April was officially dedicated to the eradication of sexual violence in 2001, with the goal of educating both individuals and communities on how to raise awareness and participate in prevention and advocacy efforts. However, by 2001, the month had been known for advocacy activities for more than a decade, starting with Take Back the Night marches and the establishment of Sexual Assault Awareness Week in the 1980s. In 2001, The National Sexual Violence Resource Center (NSVRC) and Resource Sharing Project (RSP) took leading roles in expanding the awareness campaign to a full month.
Recognize the Problem
Sexual violence is a serious problem in society and one that is sometimes overlooked or misunderstood. Thankfully with programs such as Sexual Assault Awareness Month, attitudes are changing. Each year, the month selects a campaign on which to focus, with the 2013 campaign focused on preventing child abuse.
While the majority of victims aren’t children, it is the attitudes we develop at these ages that mold our responses to threats as an adult. Sexual Assault Awareness Month asks groups and individuals to address these issues both with kids and parents. By focusing on teaching safe, healthy behaviors and attitudes to these populations, we can maximize our advocacy efforts.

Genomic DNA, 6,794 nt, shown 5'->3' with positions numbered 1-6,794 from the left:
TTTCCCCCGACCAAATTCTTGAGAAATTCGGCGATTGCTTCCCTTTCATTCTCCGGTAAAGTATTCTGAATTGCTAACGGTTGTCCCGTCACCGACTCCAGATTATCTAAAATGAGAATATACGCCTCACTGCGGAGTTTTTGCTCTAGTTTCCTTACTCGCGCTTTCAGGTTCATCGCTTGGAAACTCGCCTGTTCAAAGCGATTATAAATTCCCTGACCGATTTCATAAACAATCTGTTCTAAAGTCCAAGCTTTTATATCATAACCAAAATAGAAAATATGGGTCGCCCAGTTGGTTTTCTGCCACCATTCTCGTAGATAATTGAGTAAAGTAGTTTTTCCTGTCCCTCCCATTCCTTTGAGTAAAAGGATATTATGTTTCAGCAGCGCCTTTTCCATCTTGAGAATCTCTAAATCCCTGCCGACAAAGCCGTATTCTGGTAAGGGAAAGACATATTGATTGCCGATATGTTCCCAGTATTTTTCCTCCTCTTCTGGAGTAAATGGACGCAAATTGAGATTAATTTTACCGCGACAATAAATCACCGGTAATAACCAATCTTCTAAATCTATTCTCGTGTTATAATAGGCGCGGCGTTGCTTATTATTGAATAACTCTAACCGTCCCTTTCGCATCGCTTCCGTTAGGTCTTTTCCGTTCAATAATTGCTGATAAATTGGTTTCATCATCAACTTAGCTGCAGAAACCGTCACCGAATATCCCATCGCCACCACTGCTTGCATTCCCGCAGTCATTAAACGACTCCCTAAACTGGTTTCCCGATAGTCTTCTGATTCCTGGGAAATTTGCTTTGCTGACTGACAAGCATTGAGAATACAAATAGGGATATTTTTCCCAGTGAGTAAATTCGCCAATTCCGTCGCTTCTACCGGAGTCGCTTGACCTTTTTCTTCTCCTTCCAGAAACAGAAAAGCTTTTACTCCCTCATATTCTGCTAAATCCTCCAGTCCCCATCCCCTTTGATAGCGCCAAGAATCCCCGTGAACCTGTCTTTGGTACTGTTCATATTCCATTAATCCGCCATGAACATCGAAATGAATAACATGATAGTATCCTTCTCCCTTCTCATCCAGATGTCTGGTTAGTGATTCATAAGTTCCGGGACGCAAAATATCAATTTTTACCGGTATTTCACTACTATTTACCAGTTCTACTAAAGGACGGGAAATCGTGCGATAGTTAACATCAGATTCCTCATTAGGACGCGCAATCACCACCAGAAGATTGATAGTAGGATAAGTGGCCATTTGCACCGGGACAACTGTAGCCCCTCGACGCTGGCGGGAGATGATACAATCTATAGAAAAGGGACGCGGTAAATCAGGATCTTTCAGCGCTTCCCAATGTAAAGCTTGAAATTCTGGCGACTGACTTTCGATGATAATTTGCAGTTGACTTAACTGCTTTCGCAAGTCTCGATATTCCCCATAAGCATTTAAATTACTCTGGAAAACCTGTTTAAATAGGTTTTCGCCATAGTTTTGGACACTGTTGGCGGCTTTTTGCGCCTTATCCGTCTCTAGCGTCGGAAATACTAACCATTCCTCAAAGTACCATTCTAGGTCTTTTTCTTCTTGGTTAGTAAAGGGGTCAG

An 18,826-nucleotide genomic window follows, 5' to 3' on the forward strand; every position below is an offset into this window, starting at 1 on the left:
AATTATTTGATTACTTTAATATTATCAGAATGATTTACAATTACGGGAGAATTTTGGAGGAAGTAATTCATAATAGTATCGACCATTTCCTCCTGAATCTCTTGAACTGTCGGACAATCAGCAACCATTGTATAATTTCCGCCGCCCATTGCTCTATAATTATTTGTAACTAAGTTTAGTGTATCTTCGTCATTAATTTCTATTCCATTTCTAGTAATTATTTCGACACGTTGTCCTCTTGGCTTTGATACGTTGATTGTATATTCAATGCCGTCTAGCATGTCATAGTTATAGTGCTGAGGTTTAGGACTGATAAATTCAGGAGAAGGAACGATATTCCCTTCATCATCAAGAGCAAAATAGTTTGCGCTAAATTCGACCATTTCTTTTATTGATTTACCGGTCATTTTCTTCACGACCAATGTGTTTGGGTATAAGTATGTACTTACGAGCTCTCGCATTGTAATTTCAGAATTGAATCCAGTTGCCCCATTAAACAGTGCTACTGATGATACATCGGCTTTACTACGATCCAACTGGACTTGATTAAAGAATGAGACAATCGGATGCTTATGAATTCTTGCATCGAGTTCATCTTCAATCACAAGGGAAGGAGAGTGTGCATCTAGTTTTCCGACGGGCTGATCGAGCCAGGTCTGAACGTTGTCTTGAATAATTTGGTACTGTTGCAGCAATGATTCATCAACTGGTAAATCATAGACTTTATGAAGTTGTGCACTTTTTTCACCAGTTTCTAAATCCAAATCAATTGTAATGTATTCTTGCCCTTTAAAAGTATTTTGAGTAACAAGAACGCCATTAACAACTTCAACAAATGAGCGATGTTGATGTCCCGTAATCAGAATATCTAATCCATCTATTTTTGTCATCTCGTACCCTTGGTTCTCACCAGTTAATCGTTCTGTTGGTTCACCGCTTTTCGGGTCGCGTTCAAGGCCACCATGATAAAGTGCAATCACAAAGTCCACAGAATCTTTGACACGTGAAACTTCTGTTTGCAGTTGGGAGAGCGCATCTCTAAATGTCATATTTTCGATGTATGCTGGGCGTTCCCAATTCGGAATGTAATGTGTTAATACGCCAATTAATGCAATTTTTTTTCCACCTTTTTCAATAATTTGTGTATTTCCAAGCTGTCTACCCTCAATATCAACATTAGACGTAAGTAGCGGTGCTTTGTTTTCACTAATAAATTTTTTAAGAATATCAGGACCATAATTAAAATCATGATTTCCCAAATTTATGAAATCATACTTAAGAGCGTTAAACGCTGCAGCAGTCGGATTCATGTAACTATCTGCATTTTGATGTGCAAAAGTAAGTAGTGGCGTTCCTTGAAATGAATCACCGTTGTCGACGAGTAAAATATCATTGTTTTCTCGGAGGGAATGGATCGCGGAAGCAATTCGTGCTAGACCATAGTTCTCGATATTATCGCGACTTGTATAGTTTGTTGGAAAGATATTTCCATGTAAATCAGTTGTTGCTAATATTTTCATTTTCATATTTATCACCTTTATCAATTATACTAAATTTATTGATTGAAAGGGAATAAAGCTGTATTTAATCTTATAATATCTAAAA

Talk About It, Early and Often
Preventing abuse often starts with education. As adults, it’s important to talk to children about setting boundaries and their right to privacy. Adults should also allow children to make their own decisions about showing affection. For example, children should decide whether they prefer to give a high five or handshake instead of a hug. As an adult, you can teach children polite ways of refusing kisses, hugs and other forms of affection they may not be comfortable receiving. Assault survivors often lament staying in dangerous situations out of fear they might overreact and hurt someone else’s feelings. Thus, teach children to respect their instincts and their right (as well as everyone else’s right) to privacy and control over their bodies.
Parents and adults should also allow for open communication with children and honestly answer questions as they arise. A child who feels scared to talk about these issues faces another obstacle to seeking help. Adults should also learn the warning signs of abuse, and be prepared to speak out when needed. Although it can be difficult to speak up, especially if the adult is someone you know, you should always report suspected abuse to the police, child protective service or a local or national hotline.